An essential concept in CORBA is the Object Request Broker (ORB). An Object Request Broker (ORB) acts as a “broker” between a client request for a service from a distributed object or component and the completion of that request. ORB support in a network of clients and servers on different computers means that a client program (which may itself be an object) can request services from a server program or object without having to understand where the server is in a distributed network or what the interface to the server program looks like. Using ORBs, components can find out about each other and exchange interface information as they are running. To make requests or return replies between the ORBs, programs may use the General Inter-ORB Protocol (GIOP) and, for TCP/IP, Internet Inter-ORB Protocol (IIOP). IIOP maps GIOP requests and replies to the Internet's Transmission Control Protocol (TCP) layer in each computer CORBA and IIOP assume the client/server model of computing in which a client program makes requests and a server program waits to receive requests from clients. When writing a program, an interface is used called the General Inter-ORB Protocol (GIOP). The GIOP is implemented in specialized mappings for one or more network transport layers. An important specialized mapping of GIOP is IIOP, which passes requests or receives replies through the Internet's transport layer using the Transmission Control Protocol (TCP). Other possible transport layers may include, but are not limited to, IBM's Systems Network Architecture (SNA) and Novell's IPX.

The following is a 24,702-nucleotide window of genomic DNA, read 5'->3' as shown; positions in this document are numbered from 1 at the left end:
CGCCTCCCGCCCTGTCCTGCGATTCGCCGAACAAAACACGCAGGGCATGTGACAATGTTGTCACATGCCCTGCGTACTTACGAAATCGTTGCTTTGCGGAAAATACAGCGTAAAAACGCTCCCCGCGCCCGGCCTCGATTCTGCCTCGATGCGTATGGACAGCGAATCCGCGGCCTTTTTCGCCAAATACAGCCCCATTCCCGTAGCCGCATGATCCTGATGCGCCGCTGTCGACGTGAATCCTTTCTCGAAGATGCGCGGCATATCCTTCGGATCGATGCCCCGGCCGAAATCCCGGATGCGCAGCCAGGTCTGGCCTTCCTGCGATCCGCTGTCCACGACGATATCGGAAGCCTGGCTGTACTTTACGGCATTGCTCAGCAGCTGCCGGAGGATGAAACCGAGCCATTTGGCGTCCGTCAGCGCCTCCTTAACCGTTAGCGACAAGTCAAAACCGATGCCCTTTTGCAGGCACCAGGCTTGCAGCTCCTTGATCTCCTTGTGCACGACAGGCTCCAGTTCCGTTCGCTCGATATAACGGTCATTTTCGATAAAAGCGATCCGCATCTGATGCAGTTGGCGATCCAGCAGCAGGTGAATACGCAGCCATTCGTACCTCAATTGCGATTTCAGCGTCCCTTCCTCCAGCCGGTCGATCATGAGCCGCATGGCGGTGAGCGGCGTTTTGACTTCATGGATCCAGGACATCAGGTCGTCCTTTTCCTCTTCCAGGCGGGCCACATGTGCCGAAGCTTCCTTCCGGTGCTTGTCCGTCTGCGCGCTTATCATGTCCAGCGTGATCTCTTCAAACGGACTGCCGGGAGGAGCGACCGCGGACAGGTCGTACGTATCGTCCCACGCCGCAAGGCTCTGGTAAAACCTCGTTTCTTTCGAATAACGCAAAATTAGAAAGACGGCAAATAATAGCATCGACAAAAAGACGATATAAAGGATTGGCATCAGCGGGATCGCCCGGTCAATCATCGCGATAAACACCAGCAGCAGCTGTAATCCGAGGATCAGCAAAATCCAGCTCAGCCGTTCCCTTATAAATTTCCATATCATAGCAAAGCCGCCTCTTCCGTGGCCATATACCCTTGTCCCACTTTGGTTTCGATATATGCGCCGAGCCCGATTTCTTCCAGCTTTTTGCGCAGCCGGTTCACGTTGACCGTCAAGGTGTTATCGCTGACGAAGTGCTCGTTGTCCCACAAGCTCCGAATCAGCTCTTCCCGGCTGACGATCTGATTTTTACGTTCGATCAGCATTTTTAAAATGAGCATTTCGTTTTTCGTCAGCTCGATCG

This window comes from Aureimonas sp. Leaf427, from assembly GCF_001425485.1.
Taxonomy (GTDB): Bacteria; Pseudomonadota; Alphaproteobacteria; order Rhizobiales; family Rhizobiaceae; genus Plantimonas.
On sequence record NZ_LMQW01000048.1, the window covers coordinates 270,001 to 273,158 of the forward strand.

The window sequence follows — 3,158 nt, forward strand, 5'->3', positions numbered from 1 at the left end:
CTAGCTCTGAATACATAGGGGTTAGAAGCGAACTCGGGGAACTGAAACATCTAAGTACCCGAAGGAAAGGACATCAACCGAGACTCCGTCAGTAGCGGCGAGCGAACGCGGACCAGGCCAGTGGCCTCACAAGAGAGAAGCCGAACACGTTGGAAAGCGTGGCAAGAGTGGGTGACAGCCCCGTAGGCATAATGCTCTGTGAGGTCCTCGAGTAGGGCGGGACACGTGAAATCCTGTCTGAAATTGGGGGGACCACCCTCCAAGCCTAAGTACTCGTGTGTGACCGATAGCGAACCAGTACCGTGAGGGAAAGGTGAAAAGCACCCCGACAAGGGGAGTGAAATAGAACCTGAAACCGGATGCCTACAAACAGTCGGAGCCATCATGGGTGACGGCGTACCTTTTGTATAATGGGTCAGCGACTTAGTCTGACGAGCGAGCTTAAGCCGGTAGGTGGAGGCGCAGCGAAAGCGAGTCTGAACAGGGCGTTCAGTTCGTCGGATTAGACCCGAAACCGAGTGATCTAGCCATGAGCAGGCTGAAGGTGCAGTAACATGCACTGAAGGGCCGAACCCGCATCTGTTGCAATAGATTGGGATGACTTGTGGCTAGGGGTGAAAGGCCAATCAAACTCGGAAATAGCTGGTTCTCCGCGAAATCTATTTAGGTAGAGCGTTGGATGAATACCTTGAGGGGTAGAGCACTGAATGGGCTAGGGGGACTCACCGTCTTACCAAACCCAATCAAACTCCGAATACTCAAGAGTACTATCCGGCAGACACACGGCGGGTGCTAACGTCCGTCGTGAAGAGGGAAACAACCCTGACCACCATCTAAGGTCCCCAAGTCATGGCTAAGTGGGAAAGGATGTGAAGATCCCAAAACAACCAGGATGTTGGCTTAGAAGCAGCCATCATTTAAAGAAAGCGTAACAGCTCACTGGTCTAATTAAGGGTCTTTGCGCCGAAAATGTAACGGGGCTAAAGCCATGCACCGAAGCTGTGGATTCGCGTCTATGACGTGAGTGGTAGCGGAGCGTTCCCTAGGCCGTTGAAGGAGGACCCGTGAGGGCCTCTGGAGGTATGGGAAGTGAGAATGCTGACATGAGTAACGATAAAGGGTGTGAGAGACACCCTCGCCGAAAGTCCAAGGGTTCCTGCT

RMI-IIOP

When a client communicates with a server using the IIOP protocol to access RMI objects on the server, the communication process may be referred to as RMI-IIOP because calls from the client target RMI objects on the server, and access to the RMI objects on the server is enabled through an IIOP mechanism.

Java Interface Definition Language (IDL) adds CORBA capability to the Java platform, providing standards-based interoperability and connectivity. Java IDL enables distributed Web-enabled Java applications to transparently invoke operations on remote network services using the industry standard OMG IDL (Object Management Group Interface Definition Language) and IIOP. Java IDL technology may be used by CORBA programmers who want to program in the Java programming language based on interfaces defined in CORBA Interface Definition Language (IDL). This is “business as usual” CORBA programming, supporting Java technology in a similar way as other languages such as C++ or COBOL.

Interoperable Object Reference (IOR)

Remote references are used by clients to invoke remote operations on servers. In CORBA, a remote reference to an object on a server may be referred to as an Interoperable Object Reference (IOR). An IOR is a network-addressable (remote) reference as defined by CORBA. In RMI-IIOP, an IOR may be encapsulated in a Java object referred to as an RMI-IIOP stub.